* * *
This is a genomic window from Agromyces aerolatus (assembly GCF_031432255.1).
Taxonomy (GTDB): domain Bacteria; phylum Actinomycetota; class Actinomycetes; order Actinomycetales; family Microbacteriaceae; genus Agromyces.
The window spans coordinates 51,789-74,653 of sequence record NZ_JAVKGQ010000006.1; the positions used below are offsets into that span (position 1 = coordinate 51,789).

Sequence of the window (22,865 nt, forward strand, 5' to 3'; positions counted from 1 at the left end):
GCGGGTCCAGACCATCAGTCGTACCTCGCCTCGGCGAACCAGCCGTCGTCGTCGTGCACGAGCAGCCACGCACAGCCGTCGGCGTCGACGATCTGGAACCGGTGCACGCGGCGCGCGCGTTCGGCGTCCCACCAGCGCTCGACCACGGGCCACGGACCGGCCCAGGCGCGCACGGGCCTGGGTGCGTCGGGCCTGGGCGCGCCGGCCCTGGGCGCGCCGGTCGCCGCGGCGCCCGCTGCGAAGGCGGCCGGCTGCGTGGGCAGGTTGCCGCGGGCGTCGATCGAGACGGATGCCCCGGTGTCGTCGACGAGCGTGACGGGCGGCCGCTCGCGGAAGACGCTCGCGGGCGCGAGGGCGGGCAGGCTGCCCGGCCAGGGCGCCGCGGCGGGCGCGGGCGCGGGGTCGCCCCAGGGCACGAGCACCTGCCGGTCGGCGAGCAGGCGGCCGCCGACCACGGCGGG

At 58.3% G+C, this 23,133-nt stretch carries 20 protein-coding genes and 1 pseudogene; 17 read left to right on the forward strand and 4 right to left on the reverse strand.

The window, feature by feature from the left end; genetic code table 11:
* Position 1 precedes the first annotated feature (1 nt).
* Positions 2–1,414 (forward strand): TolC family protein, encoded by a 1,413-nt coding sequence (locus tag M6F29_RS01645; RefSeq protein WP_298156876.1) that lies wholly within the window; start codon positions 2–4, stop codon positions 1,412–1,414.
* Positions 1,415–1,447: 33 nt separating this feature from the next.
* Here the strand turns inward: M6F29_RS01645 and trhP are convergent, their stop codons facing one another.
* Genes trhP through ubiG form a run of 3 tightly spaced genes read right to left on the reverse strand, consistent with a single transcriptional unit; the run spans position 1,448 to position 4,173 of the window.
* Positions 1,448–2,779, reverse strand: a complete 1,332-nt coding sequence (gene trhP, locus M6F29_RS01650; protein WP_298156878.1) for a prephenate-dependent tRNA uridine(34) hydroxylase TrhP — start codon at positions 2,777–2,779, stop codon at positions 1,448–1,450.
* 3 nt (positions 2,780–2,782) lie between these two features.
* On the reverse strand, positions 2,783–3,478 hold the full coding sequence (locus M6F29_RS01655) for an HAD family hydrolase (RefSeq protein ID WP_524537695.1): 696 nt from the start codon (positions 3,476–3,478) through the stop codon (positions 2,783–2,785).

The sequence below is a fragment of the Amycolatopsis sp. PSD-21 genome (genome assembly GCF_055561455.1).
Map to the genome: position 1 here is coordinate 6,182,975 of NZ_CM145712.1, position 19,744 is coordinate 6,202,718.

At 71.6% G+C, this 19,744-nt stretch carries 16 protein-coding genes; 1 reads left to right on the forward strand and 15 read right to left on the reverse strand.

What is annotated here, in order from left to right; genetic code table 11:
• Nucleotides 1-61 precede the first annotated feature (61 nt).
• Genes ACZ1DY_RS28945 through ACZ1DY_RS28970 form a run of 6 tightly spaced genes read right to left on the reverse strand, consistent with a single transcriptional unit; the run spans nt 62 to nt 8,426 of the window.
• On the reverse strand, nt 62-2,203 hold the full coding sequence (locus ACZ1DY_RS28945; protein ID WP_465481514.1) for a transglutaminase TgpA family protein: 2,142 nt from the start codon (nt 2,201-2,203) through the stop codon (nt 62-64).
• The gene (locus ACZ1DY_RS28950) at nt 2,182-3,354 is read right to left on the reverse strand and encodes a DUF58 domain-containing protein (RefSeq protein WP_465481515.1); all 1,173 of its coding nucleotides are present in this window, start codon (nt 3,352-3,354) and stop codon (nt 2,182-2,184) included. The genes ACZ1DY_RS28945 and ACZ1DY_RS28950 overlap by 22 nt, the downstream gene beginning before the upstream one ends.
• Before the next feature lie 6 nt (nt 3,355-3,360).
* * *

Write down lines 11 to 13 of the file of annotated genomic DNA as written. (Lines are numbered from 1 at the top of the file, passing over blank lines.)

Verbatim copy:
* Here the strand turns inward: M6F29_RS01645 and trhP are convergent, their stop codons facing one another.
* Genes trhP through ubiG form a run of 3 tightly spaced genes read right to left on the reverse strand, consistent with a single transcriptional unit; the run spans position 1,448 to position 4,173 of the window.
* Positions 1,448–2,779, reverse strand: a complete 1,332-nt coding sequence (gene trhP, locus M6F29_RS01650; protein WP_298156878.1) for a prephenate-dependent tRNA uridine(34) hydroxylase TrhP — start codon at positions 2,777–2,779, stop codon at positions 1,448–1,450.